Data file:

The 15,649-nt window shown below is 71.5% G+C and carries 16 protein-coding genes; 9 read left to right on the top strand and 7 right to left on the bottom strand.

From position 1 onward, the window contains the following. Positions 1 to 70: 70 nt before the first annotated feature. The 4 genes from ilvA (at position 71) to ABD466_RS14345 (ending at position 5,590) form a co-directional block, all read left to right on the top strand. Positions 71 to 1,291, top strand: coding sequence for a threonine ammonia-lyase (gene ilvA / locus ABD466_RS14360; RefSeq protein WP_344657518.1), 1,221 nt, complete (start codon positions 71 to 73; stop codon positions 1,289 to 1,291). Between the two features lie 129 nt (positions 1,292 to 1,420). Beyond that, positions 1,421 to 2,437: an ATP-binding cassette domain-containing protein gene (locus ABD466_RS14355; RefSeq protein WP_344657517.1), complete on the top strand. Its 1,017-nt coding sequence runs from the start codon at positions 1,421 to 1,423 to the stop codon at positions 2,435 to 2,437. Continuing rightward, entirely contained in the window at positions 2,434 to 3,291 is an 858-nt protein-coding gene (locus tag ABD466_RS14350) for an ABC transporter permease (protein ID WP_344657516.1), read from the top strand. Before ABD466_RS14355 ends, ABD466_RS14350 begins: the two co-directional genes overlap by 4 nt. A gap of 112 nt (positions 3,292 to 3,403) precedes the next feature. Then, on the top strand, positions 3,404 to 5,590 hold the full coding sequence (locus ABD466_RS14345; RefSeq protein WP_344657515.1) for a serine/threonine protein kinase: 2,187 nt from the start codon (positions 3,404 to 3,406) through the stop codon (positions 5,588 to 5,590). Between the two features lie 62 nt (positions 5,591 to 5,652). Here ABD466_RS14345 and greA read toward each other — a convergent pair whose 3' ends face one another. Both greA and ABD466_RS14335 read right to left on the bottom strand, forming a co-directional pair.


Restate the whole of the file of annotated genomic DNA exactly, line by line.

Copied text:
The 15,649-nt window shown below is 71.5% G+C and carries 16 protein-coding genes; 9 read left to right on the top strand and 7 right to left on the bottom strand.

From position 1 onward, the window contains the following. Positions 1 to 70: 70 nt before the first annotated feature. The 4 genes from ilvA (at position 71) to ABD466_RS14345 (ending at position 5,590) form a co-directional block, all read left to right on the top strand. Positions 71 to 1,291, top strand: coding sequence for a threonine ammonia-lyase (gene ilvA / locus ABD466_RS14360; RefSeq protein WP_344657518.1), 1,221 nt, complete (start codon positions 71 to 73; stop codon positions 1,289 to 1,291). Between the two features lie 129 nt (positions 1,292 to 1,420). Beyond that, positions 1,421 to 2,437: an ATP-binding cassette domain-containing protein gene (locus ABD466_RS14355; RefSeq protein WP_344657517.1), complete on the top strand. Its 1,017-nt coding sequence runs from the start codon at positions 1,421 to 1,423 to the stop codon at positions 2,435 to 2,437. Continuing rightward, entirely contained in the window at positions 2,434 to 3,291 is an 858-nt protein-coding gene (locus tag ABD466_RS14350) for an ABC transporter permease (protein ID WP_344657516.1), read from the top strand. Before ABD466_RS14355 ends, ABD466_RS14350 begins: the two co-directional genes overlap by 4 nt. A gap of 112 nt (positions 3,292 to 3,403) precedes the next feature. Then, on the top strand, positions 3,404 to 5,590 hold the full coding sequence (locus ABD466_RS14345; RefSeq protein WP_344657515.1) for a serine/threonine protein kinase: 2,187 nt from the start codon (positions 3,404 to 3,406) through the stop codon (positions 5,588 to 5,590). Between the two features lie 62 nt (positions 5,591 to 5,652). Here ABD466_RS14345 and greA read toward each other — a convergent pair whose 3' ends face one another. Both greA and ABD466_RS14335 read right to left on the bottom strand, forming a co-directional pair.